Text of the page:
On our return from Kentwell, therefore, we phoned to see if there were any spaces left and were told that they could squeeze three more in, especially as J was a trombonist and K and L were strong singers. By now there were only a couple of days to sort out and pack what they needed and on Thursday we set off for the North Norfolk coast, arriving at Gresham’s in time for lunch and then bidding J, K and L a fond farewell while 6, A and I went on to Sheringham for a brief walk on the beach (I paddled, 6 dodged about near the water’s edge and A stood firmly on the dry bits telling us to hurry up) and an ice cream. We couldn’t stay very long, as 6 and A had a guiding party to get to in the evening, so all too soon we had to head back homewards. We’d taken their uniforms with us, to save a little time, so they quickly changed in the car and then went off together to spend time learning about Switzerland, eating party food, playing games and tasting chocolate. Much fun had by all, I understand πŸ˜‰

We spent Friday doing normals and then on Saturday Bob had a work-related meeting so we dropped him off and went on to the last music school of the term, picking him up afterwards to find that he hadn’t had a meeting after all (the other person hadn’t turned up) so we could have gone with plan A of going to stay with my aunt the night before. Ho hum. At least this way 6 and A got their last sessions of singing and theory.

Lovely relaxed time with my aunt for the rest of the day, then we headed to Gresham’s in the evening for the first concert of the course (in fact, our first but K, L and J’s second), where all three played in the orchestra, J was part of a trio, K played in a three hands piano set and L was in a folk band and also did a solo. It was all very good πŸ™‚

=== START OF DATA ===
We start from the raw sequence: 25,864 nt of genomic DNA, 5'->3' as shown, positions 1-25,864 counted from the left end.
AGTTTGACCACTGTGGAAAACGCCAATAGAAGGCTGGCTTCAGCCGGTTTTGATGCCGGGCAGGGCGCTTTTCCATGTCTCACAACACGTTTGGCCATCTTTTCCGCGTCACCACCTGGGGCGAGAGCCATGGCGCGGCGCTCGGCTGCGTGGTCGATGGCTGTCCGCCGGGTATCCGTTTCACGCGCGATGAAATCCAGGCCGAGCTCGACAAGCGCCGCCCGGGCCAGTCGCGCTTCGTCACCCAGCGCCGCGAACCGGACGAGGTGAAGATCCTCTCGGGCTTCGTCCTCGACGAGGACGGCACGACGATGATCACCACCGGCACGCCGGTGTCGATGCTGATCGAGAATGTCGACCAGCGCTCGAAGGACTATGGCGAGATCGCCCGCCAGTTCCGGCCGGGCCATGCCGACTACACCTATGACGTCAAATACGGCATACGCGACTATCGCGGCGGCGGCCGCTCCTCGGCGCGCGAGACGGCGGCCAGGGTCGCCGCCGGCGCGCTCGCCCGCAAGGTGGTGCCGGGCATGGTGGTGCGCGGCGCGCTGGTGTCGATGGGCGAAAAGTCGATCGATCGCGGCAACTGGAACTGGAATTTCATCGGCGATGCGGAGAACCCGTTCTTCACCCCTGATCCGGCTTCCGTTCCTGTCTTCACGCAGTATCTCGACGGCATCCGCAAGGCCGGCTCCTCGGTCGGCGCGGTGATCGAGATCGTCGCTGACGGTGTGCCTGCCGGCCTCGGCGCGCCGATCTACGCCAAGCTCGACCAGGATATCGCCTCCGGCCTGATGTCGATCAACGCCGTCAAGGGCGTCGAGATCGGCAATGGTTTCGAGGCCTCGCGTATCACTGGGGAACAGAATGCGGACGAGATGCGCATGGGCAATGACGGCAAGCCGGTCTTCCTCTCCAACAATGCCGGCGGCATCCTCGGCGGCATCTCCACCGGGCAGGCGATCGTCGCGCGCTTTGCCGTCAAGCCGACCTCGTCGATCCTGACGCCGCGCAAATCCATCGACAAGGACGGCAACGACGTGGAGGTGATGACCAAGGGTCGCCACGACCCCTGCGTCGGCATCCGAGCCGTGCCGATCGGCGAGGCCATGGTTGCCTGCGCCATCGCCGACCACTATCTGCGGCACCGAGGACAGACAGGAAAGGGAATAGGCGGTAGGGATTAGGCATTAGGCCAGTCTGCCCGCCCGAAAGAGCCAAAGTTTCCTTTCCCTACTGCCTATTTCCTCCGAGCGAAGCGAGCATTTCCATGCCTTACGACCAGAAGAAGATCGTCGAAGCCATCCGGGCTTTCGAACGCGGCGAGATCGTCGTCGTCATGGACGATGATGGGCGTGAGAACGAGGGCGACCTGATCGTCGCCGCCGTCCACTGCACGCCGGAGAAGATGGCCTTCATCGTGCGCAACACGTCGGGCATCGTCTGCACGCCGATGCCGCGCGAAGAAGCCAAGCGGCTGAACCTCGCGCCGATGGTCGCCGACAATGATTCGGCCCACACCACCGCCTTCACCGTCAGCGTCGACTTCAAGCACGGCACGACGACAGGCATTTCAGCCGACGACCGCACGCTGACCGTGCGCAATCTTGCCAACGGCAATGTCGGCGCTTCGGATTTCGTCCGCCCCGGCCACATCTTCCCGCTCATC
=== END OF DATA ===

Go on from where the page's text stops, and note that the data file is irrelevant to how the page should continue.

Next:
On Sunday we had another relaxed and relaxing day, which ended in a trip to King’s Lynn. We’d decided that the concert was both rather long and rather expensive for 6 and A to sit through, so Bob took them to the cinema to see Monsters University while I got a lovely evening of The Best of British (Handel counts, apparently, because he lived in London and the music is used for British state occasions πŸ˜‰ ). It was truly excellent and the children did a section by themselves as well as singing with the Festival Chorus. Really, really good – and so nice to see J enjoying singing too πŸ˜€ They’re all very keen to go again next year; J is hoping they’ll raise the age limit so he can go too!

While we were relaxing and pottering, the three we’d left were kept very busy – I’m hoping I can get one of them to write about it, but in the meantime the programme was more or less this, with a few minor tweaks as they went along:

Thursday 11th July
12pm Arrival, greeted outside Music School
12.20pm To Kenwyn lawn or dining hall for buffet lunch with all parents, course attendees/staff
12.50pm Course introduction for parents & students. All staff to be present.
1pm Bags to dormitories, parents depart
1.30pm Choral Workshop 1 with Tom Appleton (TA) in Music School
2pm Loughborough Choir arrive at Prep – to Crossways
2.30pm Loughborough Choir to Auden Theatre to rehearse
2.45pm Workshop break
2.55pm Choral Workshop 2 with TA
4pm Initial instrument session
5pm BBQ Supper on Kenwyn lawn (weather permitting!)
5.30pm Change into BMC uniform & walk to Auden Theatre
6pm Concert 1 in Auden Theatre
7pm Concert finishes and return to Prep School for evening activities